NOAA Goals
NOAA sets the following Goals to meet our Nation's economic, social and environmental needs:
Understand climate variability and change.
Weather & water
Serve society's needs for weather and water information.
Protect, restore, and manage the use of coastal and ocean resources.
Commerce & transportation
Support the Nation's commerce with information for safe, efficient and environmentally sound transportation.
Supporting NOAA's mission
Provide critical support for NOAA's mission.

Additional ESRL links:

OUTAGE UPDATE: The ESRL website outage has changed to Friday, March 6th at 5:00pm MT.
At that time, the site will be unavailble for 24 hours due to building maintenance.

NOAA STRATEGIC GOAL: Supporting NOAA's Mission

Provide critical support for NOAA's mission.

Ronald H. Brown

Ship with large sphere on the top mast The NOAA Ship Ronald H. Brown deployed on a research cruise in the Pacific Ocean. The large sphere on the top mast is the antenna dome for the scanning C-band Doppler radar.

Boulder Atmsopheric Observatory

Ship with large sphere on the top mast 300-m (1000-ft) Boulder Atmospheric Observatory tower looking south.

ESRL Observing Systems Facilities

The Earth System Research Laboratory (ESRL) maintains several observing facilities to provide support for research conducted throughout NOAA. These include a land-based 300-m tower as a test bed for the development of remote sensors and remote sensing techniques, a suite of remote sensors on the NOAA Ship Ronald H. Brown and a pool of rawinsonde receiving systems for balloon-borne atmospheric profiling of wind, temperature, and humidity. These systems are made available by ESRL to support research projects throughout NOAA.

NOAA Ship Ronald H. Brown meteorological systems

The NOAA Ship Ronald H. Brown is NOAA's premier atmospheric and oceanographic research vessel. The Ronald H. Brown has a special suite of observing systems that complement standard oceanographic instrumentation such as echo sounders, sonars, current profilers, and expendable bathythermographs. The special ESRL-provided observing systems include:

  • A scanning Doppler radar
  • A satellite receiver for polar orbiting satellite data
  • An atmospheric wind profiler

The Doppler radar and the satellite receiver are commercial systems purchased shortly after the ship was commissioned and installed in 1999. The wind profiler was designed and constructed at ESRL and installed in 2000. The Doppler radar is a state-of-the-art weather radar similar to those operated around the US at airports. The principal application is observation of precipitating weather systems such as hurricanes, thunderstorms, and moist weather fronts. The radar has a range of about 150 miles; it is stabilized to remove the ship's pitch and role. The Doppler designation means that it can sense air motions, so the wind velocities can be estimated. While the Doppler radar scans a volume of space, the wind profiler stares overhead and continuously retrieves the wind speed as a function of height from 300 to 3000 m (1000 to 10,000 ft). This combination of instruments makes the Ronald H. Brown an oceangoing weather observing platform of great power.

The Ronald H. Brown's special observing systems have been used in studies of the Indian and North American monsoon, El NiƱo in the tropical Pacific, air pollution in New England, and dust transport from Asia and North Africa. Future projects include hurricane genesis in the Atlantic, stratus clouds over the ocean, and air pollution in the Houston area.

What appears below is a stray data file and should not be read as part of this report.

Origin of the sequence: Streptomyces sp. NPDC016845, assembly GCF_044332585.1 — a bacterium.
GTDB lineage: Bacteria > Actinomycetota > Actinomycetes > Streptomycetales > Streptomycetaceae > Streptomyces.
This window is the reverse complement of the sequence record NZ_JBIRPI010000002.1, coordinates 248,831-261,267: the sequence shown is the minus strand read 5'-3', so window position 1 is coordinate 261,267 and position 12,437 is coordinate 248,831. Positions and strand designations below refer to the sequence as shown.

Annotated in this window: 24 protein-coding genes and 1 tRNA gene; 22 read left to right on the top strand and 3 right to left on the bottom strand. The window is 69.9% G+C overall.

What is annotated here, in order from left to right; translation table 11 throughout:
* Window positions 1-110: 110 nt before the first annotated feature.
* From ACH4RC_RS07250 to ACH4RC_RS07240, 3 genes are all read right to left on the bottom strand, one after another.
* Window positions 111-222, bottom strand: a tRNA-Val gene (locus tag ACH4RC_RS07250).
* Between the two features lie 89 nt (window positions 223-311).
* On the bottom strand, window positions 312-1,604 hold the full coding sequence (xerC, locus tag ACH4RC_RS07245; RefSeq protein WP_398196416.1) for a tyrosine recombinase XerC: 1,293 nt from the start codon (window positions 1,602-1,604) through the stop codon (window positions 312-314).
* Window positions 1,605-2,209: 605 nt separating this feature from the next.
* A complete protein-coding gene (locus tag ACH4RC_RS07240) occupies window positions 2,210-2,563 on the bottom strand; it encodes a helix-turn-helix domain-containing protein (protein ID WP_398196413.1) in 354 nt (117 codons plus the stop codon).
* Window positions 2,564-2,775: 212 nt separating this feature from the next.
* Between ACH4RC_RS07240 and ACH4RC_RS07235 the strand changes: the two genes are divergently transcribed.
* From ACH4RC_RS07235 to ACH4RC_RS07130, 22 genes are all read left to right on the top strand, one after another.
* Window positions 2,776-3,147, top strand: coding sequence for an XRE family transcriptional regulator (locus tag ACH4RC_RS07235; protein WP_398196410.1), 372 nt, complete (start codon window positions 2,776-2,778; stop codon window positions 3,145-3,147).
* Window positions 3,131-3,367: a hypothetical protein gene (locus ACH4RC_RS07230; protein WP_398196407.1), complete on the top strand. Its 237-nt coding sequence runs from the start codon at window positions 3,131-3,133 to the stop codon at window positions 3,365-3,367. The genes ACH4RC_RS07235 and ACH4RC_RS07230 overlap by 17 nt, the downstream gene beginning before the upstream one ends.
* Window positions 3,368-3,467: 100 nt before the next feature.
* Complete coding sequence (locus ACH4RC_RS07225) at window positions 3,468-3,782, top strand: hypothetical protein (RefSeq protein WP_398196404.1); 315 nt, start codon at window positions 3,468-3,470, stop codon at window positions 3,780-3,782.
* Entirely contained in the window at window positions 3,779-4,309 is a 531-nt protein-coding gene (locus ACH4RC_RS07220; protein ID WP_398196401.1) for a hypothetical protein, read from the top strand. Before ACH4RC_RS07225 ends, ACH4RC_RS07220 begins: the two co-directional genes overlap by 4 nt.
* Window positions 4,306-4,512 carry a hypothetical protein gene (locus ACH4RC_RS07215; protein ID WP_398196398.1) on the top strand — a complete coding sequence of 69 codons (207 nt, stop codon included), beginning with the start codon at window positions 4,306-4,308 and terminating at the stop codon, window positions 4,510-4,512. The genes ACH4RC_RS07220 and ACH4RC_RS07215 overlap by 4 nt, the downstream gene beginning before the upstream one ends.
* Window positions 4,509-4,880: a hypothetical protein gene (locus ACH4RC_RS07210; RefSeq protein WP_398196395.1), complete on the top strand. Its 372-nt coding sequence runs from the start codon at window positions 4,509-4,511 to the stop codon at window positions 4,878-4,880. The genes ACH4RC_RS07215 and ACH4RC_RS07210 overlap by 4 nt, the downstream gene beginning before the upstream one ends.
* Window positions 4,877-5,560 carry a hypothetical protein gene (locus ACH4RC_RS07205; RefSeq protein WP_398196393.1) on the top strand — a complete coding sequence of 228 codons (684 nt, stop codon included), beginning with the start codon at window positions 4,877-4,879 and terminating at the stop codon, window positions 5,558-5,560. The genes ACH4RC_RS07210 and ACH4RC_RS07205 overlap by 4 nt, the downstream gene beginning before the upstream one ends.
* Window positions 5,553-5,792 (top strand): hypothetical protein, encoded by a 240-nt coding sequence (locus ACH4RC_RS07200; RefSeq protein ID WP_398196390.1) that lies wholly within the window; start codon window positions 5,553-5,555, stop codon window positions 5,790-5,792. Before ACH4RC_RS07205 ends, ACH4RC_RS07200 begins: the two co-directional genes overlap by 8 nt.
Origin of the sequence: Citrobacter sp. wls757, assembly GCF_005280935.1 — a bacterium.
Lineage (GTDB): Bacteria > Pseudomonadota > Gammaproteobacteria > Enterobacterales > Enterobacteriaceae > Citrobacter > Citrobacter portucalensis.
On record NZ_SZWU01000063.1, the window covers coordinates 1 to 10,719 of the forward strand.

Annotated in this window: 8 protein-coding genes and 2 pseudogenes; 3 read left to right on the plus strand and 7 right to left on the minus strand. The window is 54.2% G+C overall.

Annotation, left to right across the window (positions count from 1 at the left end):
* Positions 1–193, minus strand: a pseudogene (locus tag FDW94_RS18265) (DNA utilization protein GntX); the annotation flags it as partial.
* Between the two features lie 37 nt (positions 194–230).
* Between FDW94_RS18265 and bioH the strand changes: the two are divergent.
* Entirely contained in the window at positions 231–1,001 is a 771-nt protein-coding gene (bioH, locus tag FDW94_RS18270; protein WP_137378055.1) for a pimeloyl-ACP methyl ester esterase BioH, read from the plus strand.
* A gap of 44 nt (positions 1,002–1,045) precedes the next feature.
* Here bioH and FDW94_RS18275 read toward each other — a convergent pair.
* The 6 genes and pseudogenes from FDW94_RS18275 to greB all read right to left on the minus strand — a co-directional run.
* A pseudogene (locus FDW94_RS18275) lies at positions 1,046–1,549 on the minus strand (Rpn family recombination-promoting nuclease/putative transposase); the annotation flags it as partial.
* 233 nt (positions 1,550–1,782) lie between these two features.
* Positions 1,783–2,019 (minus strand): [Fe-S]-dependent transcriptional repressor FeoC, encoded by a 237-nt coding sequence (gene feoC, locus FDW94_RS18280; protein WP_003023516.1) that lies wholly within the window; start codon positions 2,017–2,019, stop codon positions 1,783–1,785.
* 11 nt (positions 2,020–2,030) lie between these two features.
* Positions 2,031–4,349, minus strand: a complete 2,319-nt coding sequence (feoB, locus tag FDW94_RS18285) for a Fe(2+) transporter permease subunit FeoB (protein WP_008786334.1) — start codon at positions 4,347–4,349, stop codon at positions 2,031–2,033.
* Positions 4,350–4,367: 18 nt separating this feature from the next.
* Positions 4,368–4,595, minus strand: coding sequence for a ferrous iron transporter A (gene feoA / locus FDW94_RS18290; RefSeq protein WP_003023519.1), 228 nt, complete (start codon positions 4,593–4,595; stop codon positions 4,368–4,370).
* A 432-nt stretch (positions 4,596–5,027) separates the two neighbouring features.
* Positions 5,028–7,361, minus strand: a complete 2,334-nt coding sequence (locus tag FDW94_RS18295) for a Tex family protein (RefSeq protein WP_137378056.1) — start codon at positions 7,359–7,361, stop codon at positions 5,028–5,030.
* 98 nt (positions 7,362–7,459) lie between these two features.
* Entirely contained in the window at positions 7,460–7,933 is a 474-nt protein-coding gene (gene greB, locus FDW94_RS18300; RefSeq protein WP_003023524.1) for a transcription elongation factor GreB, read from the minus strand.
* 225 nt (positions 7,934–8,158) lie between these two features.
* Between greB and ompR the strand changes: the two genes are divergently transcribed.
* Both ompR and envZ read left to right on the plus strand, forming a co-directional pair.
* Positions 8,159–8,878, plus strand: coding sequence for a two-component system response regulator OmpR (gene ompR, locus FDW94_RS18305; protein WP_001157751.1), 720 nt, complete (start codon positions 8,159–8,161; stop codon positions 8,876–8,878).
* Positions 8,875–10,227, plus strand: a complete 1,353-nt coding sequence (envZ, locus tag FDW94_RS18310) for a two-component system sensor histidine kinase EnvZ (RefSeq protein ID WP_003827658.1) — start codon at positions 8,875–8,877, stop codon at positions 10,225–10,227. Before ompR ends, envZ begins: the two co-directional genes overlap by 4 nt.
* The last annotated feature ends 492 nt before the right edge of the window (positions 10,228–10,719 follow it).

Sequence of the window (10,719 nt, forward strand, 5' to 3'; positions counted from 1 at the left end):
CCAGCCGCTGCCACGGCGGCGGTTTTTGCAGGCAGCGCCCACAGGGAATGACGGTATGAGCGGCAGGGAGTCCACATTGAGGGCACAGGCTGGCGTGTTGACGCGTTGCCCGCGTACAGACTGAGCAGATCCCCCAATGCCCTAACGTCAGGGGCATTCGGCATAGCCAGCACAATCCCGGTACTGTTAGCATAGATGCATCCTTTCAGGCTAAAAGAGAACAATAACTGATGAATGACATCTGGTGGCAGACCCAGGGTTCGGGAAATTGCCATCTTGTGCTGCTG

Boulder Atmospheric Observatory

Completed in 1977, the Boulder Atmospheric Observatory is a unique research facility for studying the planetary boundary layer and for testing and calibrating atmospheric sensors. The centerpiece of the facility is a 300-m tower instrumented at five levels with temperature and wind sensors, a variety of remote sensing systems, and a real-time processing and display capability that greatly reduces analysis time for scientists. The BAO has been the host of several large national and international experiments and numerous smaller ones, including several cutting edge air pollution studies. In one application, ESRL scientists began to make measurements from the top the Boulder Atmospheric Observatory in 1985 in an effort to extend NOAA's radiation observational network and to take advantage of the unique opportunity to view a relatively large land-surface area and make extended quantitative observations of solar and infrared radiation. The size of the area sampled from the top of the Boulder Atmospheric Observatory approaches that sampled by satellites or simulated in numerical weather and climate models. The complexity of the land-surface surrounding the Boulder Atmospheric Observatory make it a challenge to interpret in satellite data or to properly model numerically -- similar to a significant portion of the Earth's land surface. This ability to help validate satellite observations and climate and weather forecast models makes Boulder Atmospheric Observatory data particularly valuable.

Rawinsonde atmospheric profiling systems

ESRL maintains several Vaisala balloon sounding systems. Each of these portable systems consists of a ground receiving station with a Global Positioning System wind finding capability, a ground check station, and a data collection computer. Detailed temperature, humidity, and wind profiles can be obtained from the surface up into the stratosphere. These systems have been used both on land and aboard ships in several major studies, including the coastal weather experiments PACJET and CALJET, where they led to improved forecasts of extreme rainfall events.